Asuras and Daevas the Indo Iranian Connection

Zarathushtra or Zoroaster, the Founder of Zoroastrianism

Simorgh or Senmurv, The Sassanian Royal Symbol and the Mythology of Persia

by Jayaram V

The ancient Indians and ancient Iranians had many in things in common. They worshipped many identical gods, spoke languages of common origin, performed rituals that had many things in common both in the method and manner in which they were performed and the purpose for which they were performed. Their religious beliefs and practices drew inspiration from similar sources. The ancient Iranians spoke Avestan which was a sister language of Sanskrit, spoken by the vedic Indians.

Both groups worshipped several gods and performed elaborate sacrificial rituals (yagnas or yasnas) at the end of which they feasted and drank an intoxicating drink called Soma in India or Haoma in Iran. The Iranians recited verses to invoke ancient gods just as the Indians performed rituals to invoke the deities of the heavenly region. Some of the deities they worshipped had similar names, such as Airyaman, apam Napat, Atharvan/Atar/Agni, Sraosa/Brihapsati, Mitra/Mithra, Vauy/Wayu, Tvastar/Thworeshter, Datar/dadar, Indra/Werethragna, Varuna/Rashnu. Usha/Usa, Yama/Yima, Vayu/Vay, and so on. Both groups believed in the existence of a three tier cosmos consisting of an upper heavenly region, a middle atmospheric region and the earth. Some of the terminology they used in the practice of rituals was also similar such as zaotar and hotar, athaurwan and atharvan, manthra and mantra, asha and arta and so on.

Incidentally, at some stage in their development, both groups parted their ways and developed differences. Some of the differences may be attributed to the geography and some to the new political and social developments that took place in the respective regions. They also came into contact with new religions and new religious ideas of other traditions that came from across the borders through conquests or through traders, merchants and immigrants or grew indegenously. While the vedic Indians interacted with the pre-vedic traditions of India, dating back to the Indus period and even earlier, the ancient Iranian religion which was rooted in the vedic beliefs, faced opposition from Zoroastrianism, which was gradually emerging in the region as the most organized and appealing religion of ancient Iran, backed by the support of some rulers and the teachings of Zoroaster who clamed he had a direct communication with God and obtained the seal of approval to spread the new ideas. Zoroaster elevated Ahura Mazda as the highest God and introduced the element of monotheism in an otherwise polytheistic religion of ancient Iran. He introduced the practice of worshipping one God, (Madayasna), in contrast to the vedic practice of worshipping multiple divinities (devayagna). He laid more emphasis on ethical living rather than on ritual purity and sacrificial ceremonies as the dominant theme of religious practice. There was no place in his teachings for the old practice of sacrificial rituals involving animal and human sacrifices, which were deemed agonizing and cruel and antithetical to the revelations received by him. He brought into focus a dynamic universal God as a protector of the righteous and opposed to evil, in place of an enigmatic and passive God who remained in the background while the divinities battled with various dark forces and claimed divine authority to themselves. However he did not discard old religion entirely. He retained those ideas, divinities, practices and doctrines that fitted well in his new teachings and declared the rest to be antithetical to the new dogma. As a result most of the erstwhile devas, who were found to be in direct opposition to the principles represented by God, were categorized as demonic spirits and unworthy of honor and worship.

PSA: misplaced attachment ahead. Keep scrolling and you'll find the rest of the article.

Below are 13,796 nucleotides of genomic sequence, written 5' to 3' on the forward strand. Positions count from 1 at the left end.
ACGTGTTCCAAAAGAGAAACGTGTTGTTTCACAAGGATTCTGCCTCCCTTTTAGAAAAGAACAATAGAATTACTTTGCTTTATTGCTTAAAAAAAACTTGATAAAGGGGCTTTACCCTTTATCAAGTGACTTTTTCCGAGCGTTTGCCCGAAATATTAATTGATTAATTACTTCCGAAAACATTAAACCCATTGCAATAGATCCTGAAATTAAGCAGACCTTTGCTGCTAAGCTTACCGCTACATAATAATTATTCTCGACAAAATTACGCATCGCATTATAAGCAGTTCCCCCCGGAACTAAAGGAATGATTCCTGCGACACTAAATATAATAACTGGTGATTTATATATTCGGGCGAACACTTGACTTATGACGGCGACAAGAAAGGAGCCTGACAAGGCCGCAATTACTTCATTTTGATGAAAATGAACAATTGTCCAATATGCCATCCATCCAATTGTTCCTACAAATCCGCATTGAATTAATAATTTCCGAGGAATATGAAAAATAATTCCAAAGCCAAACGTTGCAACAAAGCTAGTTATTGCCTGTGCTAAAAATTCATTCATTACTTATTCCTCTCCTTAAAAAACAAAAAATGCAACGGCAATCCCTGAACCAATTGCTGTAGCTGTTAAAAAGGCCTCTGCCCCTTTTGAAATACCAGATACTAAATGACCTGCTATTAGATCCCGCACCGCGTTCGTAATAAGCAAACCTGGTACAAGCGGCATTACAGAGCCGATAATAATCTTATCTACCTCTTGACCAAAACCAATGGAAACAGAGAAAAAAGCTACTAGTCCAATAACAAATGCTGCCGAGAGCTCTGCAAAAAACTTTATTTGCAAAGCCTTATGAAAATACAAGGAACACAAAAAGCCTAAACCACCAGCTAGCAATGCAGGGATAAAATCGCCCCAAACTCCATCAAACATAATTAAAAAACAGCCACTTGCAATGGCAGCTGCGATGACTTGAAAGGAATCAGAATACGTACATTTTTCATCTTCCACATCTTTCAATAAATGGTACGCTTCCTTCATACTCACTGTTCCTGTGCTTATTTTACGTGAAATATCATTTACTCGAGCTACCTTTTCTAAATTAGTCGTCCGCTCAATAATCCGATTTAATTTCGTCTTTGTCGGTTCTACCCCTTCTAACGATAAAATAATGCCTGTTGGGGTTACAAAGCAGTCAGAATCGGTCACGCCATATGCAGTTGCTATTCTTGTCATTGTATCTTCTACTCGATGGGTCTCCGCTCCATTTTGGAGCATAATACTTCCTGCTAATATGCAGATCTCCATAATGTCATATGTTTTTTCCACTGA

Zoroaster brought into focus the ethical dualism perceived in the entire creation as an ongoing conflict between the forces of good and evil, a conflict that was already perceived in the ancient religion but interpreted rather anecdotally. He shifted the focus of the religion from ritual purity to ethical purity and from individual divinities to a central God, who combined within Himself all the qualities represented by them as their lord, creator and sustainer. His teachings portrayed the conflict between good and evil beyond the known theological speculation, as an ethical battle of universal proportions between the creative forces of good led by God and the destructive forces of evil led by an anti-God principle. This ethical view of religion as the means to maintain the spiritual purity of not just men but the entire creation, resulted in the polarization of the classical deities into two groups, the followers of Truth (ashawan) and the followers of falsehood (drugwant), the former portrayed as benign and beneficial, representing the ideals to be cultivated by men; and the latter as evil, harmful and destructive forces, representing the dangers to which humanity might succumb if they were careless. What the ancient Iranians practiced was a tradition that was grounded in the history of their ancestors and their beliefs, without being inimical to new ideas. What the new prophet taught was an uncompromising new dogma that had elements of intolerance and rigidity, which was so characteristic of the new religions that descended upon earth a few centuries later in the Mediterranean and engulfed nation after nation obliterating all traces of ancient religions.